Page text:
Even high-earning families like the Evenhaims find day school tuition so high as to be unattractive, especially if the family has more than one prospective Jewish school student.

Indeed, families with annual incomes of even $200,000 can be eligible for financial aid at Jewish day schools. The problem is high-earning families do not want to apply for financial aid because they do not see themselves as candidates for it, Evenhaim said.

“We attracted a lot of kids through that [2014] grant and I’m very happy it was successful, but then I realized a lot of people are not even applying for these grants. They think, ‘Look, I make a good income,’ ” Evenhaim said.

Fran Amkraut, a Kadima board member and parent of four children who attend the school, said her children have received financial aid, and they are not alone — approximately 75 percent of the 250 students there currently receive some sort of tuition assistance, according to Kovacs.

Amkraut said she understands why some would not want to apply for aid.

“I find financial aid to be intimidating, tedious, laborious. I think for some families, I can’t speak for [all of] them, I find it believable it would be a reason some would not apply. It’s a headache,” she said. “People are not comfortable with numbers and paperwork. People who are new to the country, community or economy might not know where to start.”

A large portion of the student population at Kadima is Israeli. Evenhaim is Israeli and grew up with Judaism all around him. For Jewish children growing up in the multicultural United States, Jewish day school plays an important role in shaping young people as they grow older, he said.

He said he hopes other Jewish day schools follow suit and make tuition more affordable.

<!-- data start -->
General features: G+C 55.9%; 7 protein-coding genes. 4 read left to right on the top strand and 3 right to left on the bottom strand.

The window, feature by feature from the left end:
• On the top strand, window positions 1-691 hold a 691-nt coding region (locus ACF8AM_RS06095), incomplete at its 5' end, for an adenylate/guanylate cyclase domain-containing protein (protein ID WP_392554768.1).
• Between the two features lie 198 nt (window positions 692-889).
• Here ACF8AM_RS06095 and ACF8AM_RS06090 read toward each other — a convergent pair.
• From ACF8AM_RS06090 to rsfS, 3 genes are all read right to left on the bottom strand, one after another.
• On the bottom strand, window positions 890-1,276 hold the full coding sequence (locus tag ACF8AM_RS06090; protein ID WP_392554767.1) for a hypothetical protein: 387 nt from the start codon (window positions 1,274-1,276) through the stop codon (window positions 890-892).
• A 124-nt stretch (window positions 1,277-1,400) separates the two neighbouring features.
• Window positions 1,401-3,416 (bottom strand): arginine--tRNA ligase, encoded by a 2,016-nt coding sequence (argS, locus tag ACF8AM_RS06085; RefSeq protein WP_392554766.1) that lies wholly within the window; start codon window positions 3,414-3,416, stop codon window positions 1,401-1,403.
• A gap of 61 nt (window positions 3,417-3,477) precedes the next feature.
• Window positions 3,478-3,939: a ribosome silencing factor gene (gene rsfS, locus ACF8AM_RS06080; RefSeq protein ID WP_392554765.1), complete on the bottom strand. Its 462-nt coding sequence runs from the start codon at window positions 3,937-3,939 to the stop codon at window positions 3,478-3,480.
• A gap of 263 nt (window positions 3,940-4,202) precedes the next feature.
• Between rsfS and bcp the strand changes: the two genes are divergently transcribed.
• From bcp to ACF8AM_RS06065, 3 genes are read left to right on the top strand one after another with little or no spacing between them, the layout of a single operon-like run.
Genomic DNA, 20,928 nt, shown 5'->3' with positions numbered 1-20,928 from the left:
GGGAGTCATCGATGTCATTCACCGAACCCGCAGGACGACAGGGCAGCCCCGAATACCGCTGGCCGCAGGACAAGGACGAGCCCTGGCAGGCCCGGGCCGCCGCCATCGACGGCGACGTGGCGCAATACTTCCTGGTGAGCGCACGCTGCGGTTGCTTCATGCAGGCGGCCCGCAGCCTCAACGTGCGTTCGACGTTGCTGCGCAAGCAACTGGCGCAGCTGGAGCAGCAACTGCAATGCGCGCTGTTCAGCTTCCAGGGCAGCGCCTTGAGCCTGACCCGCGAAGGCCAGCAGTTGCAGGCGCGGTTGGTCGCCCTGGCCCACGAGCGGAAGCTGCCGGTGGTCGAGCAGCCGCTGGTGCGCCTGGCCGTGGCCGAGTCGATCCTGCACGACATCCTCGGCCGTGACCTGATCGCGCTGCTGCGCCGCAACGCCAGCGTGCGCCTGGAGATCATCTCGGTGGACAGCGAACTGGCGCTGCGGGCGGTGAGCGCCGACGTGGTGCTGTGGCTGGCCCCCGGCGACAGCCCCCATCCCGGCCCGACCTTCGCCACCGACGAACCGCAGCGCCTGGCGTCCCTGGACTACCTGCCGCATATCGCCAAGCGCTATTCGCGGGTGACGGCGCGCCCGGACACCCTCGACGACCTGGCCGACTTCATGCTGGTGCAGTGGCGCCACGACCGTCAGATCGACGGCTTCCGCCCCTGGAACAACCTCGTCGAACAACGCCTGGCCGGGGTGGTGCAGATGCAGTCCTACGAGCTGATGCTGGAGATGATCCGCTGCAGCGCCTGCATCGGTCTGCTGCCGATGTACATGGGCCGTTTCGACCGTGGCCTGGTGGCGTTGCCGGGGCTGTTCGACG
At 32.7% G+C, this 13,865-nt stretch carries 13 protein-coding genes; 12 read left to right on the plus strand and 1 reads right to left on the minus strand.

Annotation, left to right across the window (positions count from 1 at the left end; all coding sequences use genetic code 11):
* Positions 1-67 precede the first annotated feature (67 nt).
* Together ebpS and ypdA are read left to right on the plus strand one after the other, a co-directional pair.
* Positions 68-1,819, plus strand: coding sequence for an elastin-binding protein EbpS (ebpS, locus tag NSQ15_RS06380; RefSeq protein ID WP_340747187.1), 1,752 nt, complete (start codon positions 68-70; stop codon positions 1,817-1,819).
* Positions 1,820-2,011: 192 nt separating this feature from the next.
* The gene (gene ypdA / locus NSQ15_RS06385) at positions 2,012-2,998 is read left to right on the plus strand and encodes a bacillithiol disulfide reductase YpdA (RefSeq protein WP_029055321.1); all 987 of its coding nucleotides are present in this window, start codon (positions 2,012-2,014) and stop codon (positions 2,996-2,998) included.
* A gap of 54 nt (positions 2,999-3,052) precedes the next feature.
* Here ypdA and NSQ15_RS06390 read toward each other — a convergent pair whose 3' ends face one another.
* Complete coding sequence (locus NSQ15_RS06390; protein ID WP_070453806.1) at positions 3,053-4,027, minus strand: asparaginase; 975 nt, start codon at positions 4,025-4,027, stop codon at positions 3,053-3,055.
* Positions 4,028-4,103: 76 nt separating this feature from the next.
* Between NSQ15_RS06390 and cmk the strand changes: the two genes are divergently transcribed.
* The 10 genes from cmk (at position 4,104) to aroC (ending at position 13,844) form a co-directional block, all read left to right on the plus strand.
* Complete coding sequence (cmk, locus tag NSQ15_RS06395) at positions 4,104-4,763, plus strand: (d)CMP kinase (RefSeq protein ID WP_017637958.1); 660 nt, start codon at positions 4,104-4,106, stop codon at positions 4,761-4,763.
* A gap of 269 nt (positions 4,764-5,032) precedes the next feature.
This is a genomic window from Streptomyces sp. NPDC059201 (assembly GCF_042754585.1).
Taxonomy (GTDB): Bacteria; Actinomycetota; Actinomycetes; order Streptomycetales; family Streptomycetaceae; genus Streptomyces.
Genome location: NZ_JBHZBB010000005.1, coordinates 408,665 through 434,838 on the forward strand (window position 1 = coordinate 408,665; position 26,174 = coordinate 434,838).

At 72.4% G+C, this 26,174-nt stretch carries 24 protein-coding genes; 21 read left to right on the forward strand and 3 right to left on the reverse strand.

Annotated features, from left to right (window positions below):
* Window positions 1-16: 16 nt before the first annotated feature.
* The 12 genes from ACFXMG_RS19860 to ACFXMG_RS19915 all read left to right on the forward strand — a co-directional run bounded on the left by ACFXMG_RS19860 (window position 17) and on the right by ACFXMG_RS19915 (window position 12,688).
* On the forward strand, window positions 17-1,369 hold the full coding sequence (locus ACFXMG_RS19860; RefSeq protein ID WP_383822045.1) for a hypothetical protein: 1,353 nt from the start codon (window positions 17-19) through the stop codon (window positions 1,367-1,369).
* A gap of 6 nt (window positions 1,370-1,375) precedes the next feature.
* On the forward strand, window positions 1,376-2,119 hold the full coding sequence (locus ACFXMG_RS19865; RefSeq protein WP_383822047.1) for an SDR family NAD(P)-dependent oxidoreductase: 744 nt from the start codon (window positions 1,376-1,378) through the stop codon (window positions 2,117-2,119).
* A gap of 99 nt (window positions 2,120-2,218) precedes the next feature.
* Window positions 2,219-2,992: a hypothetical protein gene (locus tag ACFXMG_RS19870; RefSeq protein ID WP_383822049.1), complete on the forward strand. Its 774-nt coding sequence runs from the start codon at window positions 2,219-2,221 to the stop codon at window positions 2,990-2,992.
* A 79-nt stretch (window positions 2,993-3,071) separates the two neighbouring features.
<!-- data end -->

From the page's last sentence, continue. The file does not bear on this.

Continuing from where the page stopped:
“This is a big-picture issue. It is not just about Kadima,” he said.

Kadima’s new tuition plan compares favorably with other Jewish schools. Annual tuition at Valley Beth Shalom Harold M. Schulweis Day School, which is Conservative and offers kindergarten through sixth grade, is $24,950. Kindergarten-through-sixth-grade tuition at Wise School, which is Reform and located at Stephen Wise Temple, is $28,885.

In non-Orthodox communities, it’s definitely on the low end,” Miriam Prum Hess, director of donor and community relations at Builders of Jewish Education (BJE), said of the new tuition costs at Kadima, one of 37 Los Angeles-area schools accredited by BJE. “I don’t think we have other schools that are anywhere near that.”

Prum Hess said that enrollment in Jewish day schools has dropped about 5 percent, to 9,500 from a peak of 10,000 in 2008.

Emblematic of the enrollment decline was the closure last May of Temple Emanuel Academy Day School.

Evenhaim said he hopes the lower tuition will entice new families, who in turn become eventual supporters of the school.

“My goal is to create a model where the school sustains itself and we’re not relying on a few donors but are creating families who are not just sending kids to Jewish education,” he said, “but are becoming supporters of Jewish education.”